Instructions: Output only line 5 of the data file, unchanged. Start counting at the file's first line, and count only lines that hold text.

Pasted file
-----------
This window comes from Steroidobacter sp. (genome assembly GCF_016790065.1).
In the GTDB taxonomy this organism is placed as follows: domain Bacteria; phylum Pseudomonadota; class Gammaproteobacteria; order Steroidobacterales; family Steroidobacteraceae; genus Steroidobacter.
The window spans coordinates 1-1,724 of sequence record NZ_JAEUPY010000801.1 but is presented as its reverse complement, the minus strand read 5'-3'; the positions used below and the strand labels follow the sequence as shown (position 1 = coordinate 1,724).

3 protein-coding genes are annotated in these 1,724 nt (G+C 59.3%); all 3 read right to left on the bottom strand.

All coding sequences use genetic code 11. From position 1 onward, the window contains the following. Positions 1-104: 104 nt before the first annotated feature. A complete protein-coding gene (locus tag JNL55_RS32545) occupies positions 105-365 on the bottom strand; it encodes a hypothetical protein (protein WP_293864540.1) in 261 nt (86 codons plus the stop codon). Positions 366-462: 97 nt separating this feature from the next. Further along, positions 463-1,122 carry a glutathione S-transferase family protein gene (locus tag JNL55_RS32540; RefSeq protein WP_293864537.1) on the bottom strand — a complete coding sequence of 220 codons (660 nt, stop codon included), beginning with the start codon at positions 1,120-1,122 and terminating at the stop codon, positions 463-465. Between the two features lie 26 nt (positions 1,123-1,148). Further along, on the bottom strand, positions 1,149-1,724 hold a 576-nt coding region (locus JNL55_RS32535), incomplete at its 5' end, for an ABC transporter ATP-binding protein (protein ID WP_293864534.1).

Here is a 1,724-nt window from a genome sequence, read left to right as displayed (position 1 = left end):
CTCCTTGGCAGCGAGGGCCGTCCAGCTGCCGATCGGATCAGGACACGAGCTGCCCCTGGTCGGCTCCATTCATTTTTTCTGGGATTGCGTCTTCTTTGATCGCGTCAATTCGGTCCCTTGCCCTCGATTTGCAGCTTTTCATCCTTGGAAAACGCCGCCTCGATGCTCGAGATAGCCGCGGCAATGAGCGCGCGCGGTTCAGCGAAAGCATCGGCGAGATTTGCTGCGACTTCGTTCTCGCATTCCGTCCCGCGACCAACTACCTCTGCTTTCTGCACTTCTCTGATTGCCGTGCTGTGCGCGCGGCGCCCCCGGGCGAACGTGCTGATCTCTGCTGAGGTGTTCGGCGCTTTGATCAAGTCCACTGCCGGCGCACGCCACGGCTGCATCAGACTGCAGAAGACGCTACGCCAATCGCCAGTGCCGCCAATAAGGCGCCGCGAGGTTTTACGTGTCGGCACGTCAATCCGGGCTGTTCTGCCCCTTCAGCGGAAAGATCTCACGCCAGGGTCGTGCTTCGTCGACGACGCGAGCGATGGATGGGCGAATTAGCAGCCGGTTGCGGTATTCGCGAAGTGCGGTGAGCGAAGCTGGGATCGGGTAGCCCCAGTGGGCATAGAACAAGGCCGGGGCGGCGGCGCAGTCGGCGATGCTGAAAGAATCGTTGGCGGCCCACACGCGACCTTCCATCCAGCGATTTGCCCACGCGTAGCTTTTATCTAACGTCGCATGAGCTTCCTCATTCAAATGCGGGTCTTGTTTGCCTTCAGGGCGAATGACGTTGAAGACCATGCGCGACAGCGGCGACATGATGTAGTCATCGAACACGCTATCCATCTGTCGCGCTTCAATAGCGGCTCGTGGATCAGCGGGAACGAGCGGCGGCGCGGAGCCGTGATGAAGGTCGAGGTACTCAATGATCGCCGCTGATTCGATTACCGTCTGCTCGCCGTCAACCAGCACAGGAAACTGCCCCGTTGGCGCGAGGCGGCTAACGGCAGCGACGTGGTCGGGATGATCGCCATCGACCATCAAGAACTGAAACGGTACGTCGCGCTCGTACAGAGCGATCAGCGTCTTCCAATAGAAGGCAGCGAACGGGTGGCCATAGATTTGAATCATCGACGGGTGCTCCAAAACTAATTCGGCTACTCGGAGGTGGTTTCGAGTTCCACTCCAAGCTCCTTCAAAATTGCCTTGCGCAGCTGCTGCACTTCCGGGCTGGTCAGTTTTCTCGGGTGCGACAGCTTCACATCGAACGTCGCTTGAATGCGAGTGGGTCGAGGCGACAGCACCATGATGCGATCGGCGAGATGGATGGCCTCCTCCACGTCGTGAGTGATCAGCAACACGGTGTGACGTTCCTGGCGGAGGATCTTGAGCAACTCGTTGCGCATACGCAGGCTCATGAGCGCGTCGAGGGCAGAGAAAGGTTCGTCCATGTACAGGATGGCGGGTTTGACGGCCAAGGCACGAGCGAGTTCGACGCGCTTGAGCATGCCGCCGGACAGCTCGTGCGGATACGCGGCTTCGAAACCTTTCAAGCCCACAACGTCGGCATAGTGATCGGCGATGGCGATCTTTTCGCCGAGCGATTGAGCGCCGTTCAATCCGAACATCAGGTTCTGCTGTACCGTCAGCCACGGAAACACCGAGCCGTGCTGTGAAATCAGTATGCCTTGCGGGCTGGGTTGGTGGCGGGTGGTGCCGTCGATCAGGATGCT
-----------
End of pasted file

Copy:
All coding sequences use genetic code 11. From position 1 onward, the window contains the following. Positions 1-104: 104 nt before the first annotated feature. A complete protein-coding gene (locus tag JNL55_RS32545) occupies positions 105-365 on the bottom strand; it encodes a hypothetical protein (protein WP_293864540.1) in 261 nt (86 codons plus the stop codon). Positions 366-462: 97 nt separating this feature from the next. Further along, positions 463-1,122 carry a glutathione S-transferase family protein gene (locus tag JNL55_RS32540; RefSeq protein WP_293864537.1) on the bottom strand — a complete coding sequence of 220 codons (660 nt, stop codon included), beginning with the start codon at positions 1,120-1,122 and terminating at the stop codon, positions 463-465. Between the two features lie 26 nt (positions 1,123-1,148). Further along, on the bottom strand, positions 1,149-1,724 hold a 576-nt coding region (locus JNL55_RS32535), incomplete at its 5' end, for an ABC transporter ATP-binding protein (protein ID WP_293864534.1).